A New Boom In Sight! Economic Slowdown Continues…

The world economy is posted, the problems are complex financial crisis leaves its mark. It will take years to abate the negative effects. A return to the growth rates before the financial crisis there will not be for the time being. (1) high indebtedness of consumers created the financial crisis due to excessive leverage. Private entities have excessively borrowed capital and awarded. In particular US households consumed too much and face massive buttressing. A sustainable reduction in this debt does not take place.

The boom resulted in a blistering first and foremost real estate bubbles. The bubbles are burst, first in the United States but also other countries and must be absorbed through lower consumption. In the case of the US consumer is a high debt and low savings rate. At the same time, U.S. consumers as a result of the decline in house prices and falling incomes suffered a significant loss of welfare. Since 70% of US breeding sound domestic product consists of the consumption component, it is in the case a macroeconomic recovery tend be a weak recovery. (2) a weakened financial system is permanently posted the financial system, and it will take years to fully repair it. In the United States isn’t located primarily to the question of whether a bank is insolvent or not.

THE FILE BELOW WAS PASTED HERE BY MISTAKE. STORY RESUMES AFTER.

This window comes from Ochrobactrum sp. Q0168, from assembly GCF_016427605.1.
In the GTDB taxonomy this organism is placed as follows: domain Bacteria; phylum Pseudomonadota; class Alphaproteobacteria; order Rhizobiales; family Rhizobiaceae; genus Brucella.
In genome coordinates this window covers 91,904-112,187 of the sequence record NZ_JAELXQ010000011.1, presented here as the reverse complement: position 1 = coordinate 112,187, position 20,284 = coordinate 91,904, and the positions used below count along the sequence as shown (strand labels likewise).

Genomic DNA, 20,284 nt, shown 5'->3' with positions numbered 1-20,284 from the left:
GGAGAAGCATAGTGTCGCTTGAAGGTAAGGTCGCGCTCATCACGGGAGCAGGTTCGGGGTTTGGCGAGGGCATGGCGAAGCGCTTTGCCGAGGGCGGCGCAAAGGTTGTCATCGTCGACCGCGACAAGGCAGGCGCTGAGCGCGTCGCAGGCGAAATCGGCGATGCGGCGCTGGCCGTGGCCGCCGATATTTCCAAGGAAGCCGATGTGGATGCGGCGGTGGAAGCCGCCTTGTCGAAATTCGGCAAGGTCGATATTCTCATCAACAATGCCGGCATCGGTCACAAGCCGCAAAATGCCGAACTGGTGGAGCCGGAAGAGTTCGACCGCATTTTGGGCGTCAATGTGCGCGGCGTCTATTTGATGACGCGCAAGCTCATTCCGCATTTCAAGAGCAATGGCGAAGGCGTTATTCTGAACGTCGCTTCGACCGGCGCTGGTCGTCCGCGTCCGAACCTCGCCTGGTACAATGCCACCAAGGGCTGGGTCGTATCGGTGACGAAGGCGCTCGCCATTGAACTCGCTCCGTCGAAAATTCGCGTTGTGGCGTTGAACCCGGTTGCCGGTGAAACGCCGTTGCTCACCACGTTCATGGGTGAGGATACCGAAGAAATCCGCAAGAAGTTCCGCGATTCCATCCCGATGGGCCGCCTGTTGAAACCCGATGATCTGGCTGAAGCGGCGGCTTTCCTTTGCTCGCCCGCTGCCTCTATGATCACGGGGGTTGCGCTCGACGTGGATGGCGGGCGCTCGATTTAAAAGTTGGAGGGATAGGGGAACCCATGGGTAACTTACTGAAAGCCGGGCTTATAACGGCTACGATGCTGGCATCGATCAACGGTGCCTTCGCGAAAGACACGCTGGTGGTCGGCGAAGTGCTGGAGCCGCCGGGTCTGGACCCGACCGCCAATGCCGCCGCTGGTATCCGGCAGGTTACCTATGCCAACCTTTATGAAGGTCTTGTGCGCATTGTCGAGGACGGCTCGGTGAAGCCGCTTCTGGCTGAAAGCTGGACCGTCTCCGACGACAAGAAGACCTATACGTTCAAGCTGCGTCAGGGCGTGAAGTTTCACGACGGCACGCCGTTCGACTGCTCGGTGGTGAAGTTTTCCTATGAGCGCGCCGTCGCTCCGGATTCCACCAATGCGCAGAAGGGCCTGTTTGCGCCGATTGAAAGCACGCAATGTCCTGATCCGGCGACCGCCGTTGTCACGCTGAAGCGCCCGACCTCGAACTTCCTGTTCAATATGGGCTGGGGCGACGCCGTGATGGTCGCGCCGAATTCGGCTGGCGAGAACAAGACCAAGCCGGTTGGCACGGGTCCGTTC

Rather strain problems in the shadow banking system. Hereunder are financial intermediaries such as Hypothekendienstleister, money market funds, private equity, etc. The securitisation function which have exercised during the blistering financial intermediaries to facilitate the transformation of savings into investment, has almost completely to a halt. It will take years to fill holes in the financial system, not only in the United States in United Kingdom, Germany, Spain and other parts of Europe. The commitment of Western European banks in Eastern Europe are also cause for concern, as currently developed a financial crisis in Eastern Europe and threatens to expand it will take to restore the credit growth.